South Africa’s financial services industry currently awaits the release of cryptocurrency guidelines and regulations from the Financial Services Conduct Authority (FSCA). The UK authorities, meanwhile, a little further down the line to regulating crypto-assets, have announced intentions to ‘widen the scope of the financial promotions’ regime in so far as it applies to crypto-assets’ including the Financial Conduct Authority (FCA) publishing a consultation paper to enhance the rules for promoting high-risk investments. Could these developments be an indication of what the FSCA may determine for the local crypto-asset space?
The proposals from the FCA’s consultation paper, currently under comment and review until 23 March in the UK, consider ‘qualifying crypto-assets’ to be classified as high-risk and treated in the same way as peer-to-peer loans and non-readily realisable securities. Proposals include scrutinising potential crypto customers too. Financial promotions relating to crypto-assets will only be permissible for certified sophisticated investors and high net worth individuals, and this applies to only those who respond to a promotional offer to invest. The FCA further intends to add crypto-assets to a new category of ‘restricted mass market investments – RMMI’, ensuring no incentives are allowed to encourage investment into crypto-assets, and they intend to request data to check if warnings of high-risk had any impact on investment into crypto-assets. The FCA has also promised a policy statement and Handbook rules’ amendments by the British summer time (June/July), taking effect in the following months.
These steps are interesting clues as to where the FSCA may go towards governing local crypto-assets. The FSCA has to date likewise concluded that cryptocurrencies are high-risk and that they cannot currently offer consumer protection for any lost funds as they remain unregulated.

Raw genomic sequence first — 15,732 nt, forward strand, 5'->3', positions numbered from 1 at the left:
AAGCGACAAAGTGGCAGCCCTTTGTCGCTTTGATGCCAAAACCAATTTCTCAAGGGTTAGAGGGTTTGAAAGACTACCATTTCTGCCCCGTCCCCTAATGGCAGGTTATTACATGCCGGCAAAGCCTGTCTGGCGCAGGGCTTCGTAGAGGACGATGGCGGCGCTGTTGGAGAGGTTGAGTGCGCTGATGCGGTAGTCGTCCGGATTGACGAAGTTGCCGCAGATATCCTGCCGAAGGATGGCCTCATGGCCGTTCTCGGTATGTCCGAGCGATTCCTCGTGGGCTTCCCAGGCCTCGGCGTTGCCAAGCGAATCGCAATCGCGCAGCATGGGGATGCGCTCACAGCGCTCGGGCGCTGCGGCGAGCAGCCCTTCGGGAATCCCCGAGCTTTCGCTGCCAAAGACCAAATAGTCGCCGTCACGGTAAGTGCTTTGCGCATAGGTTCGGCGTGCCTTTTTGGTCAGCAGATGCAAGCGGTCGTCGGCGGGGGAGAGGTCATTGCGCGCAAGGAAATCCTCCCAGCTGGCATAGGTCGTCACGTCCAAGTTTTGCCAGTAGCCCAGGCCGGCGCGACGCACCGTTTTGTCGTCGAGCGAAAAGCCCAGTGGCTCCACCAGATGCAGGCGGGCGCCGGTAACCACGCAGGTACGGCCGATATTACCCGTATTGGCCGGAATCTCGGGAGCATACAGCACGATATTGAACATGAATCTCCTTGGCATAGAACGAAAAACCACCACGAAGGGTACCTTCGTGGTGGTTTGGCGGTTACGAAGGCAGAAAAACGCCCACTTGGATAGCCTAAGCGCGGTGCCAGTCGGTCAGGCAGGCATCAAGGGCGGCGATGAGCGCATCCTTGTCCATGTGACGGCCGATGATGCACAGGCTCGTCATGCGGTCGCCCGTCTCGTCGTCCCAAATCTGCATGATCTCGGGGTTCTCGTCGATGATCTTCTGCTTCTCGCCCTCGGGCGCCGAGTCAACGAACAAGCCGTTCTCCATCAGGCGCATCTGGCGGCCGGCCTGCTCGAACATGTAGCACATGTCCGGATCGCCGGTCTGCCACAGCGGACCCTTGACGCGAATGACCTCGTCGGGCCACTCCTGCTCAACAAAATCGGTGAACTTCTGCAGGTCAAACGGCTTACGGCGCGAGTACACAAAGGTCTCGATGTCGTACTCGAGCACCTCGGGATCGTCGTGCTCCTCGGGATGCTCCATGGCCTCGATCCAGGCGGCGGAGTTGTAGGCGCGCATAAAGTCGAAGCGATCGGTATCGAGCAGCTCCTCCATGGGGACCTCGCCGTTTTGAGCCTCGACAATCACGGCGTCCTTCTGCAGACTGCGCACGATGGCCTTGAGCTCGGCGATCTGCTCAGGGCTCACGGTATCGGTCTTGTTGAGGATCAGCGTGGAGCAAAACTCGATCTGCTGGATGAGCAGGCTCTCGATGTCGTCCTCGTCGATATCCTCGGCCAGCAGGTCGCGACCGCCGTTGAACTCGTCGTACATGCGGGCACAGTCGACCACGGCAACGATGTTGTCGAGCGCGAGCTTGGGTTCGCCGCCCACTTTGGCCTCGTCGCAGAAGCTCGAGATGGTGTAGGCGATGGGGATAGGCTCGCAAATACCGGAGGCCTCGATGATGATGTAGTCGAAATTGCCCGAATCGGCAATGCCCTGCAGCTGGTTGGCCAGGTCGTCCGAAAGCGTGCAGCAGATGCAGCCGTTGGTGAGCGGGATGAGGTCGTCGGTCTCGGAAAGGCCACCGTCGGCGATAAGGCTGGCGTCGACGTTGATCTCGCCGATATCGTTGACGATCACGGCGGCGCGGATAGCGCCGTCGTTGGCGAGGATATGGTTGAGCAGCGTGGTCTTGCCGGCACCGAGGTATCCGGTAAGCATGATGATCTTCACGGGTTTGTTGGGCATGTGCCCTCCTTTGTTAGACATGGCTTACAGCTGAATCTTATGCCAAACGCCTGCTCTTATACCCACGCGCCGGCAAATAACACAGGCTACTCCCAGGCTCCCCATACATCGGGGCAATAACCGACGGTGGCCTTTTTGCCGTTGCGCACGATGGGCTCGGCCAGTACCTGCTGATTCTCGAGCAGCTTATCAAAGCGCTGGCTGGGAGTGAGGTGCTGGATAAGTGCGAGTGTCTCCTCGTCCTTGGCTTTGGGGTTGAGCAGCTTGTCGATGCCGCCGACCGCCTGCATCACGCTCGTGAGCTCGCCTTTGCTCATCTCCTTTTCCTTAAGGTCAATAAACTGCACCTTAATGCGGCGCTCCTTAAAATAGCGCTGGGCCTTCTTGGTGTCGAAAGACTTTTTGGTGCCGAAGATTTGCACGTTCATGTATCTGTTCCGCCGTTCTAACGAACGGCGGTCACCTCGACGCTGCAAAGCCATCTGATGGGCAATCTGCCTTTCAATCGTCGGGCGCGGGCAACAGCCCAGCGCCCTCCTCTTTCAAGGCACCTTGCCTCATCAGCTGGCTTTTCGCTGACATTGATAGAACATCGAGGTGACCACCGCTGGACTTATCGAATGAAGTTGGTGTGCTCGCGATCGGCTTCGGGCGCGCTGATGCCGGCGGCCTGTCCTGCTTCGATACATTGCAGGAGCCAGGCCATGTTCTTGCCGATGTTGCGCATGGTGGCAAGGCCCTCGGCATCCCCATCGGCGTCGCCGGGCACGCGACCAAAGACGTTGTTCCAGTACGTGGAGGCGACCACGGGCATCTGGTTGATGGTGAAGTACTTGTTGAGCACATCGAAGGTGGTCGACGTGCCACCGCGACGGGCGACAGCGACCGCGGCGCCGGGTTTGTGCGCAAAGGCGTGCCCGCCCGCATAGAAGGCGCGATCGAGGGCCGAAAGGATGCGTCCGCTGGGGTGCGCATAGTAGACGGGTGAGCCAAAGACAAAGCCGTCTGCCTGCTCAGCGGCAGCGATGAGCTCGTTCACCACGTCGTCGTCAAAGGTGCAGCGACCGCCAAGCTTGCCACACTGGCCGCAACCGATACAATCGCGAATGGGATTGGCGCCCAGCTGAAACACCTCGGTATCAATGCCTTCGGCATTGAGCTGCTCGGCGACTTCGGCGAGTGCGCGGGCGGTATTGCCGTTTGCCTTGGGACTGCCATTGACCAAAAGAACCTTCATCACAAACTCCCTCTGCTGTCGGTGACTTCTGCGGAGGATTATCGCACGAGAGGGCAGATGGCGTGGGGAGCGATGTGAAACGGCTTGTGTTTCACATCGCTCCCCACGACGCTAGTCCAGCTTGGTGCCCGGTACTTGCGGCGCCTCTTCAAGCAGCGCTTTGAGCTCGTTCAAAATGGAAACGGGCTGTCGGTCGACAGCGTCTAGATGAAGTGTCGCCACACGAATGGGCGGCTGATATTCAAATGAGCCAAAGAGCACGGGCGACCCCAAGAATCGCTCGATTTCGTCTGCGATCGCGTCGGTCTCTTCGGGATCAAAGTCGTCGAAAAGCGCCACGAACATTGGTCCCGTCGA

What about NFTs?
Non-fungible tokens (NFTs) are an increasingly popular asset development in the financial services sector – and others (for example, a rhino horn NFT artwork sold last year with proceeds going towards rhino conservation). These unique digital assets will require some form of governance, and in terms of how the UK is incorporating this, security tokens are within its regulatory perimeter at present but proposed amendments to the Financial Services and Markets Act 2000 (Financial Promotion) Order 2005 would add the following to its list of controlled investments:
“crypto-graphically secured digital representation of value or contractual rights, which is fungible and transferable” (i.e “Qualifying Crypto-assets”)
This essentially means that previously unregulated cryptocurrencies and crypto-assets will, for the first time, fall under the financial promotion regime.
While the guesswork continues into local compliance requirements to come, another theory as to how the FSCA may manage the road to crypto-asset regulation is how hedge funds, also deemed highly risky, were regulated some years ago. Sophisticated investors are able to access hedge funds under different regulatory requirements to those hedge funds now available to retail investors. Crypto-assets may very well go the same way, with varying levels of compliance required dependent upon the target industry / investor demographic.
Whichever way the FSCA goes with crypto regulation, there will almost certainly be more requirements to meet for crypto-asset providers.
The days of the crypto industry operating outside of the regulatory net are coming to an end and this will no doubt be welcomed by the majority of participants in this space.
Richard Rattue is managing director of Compli-Serve SA.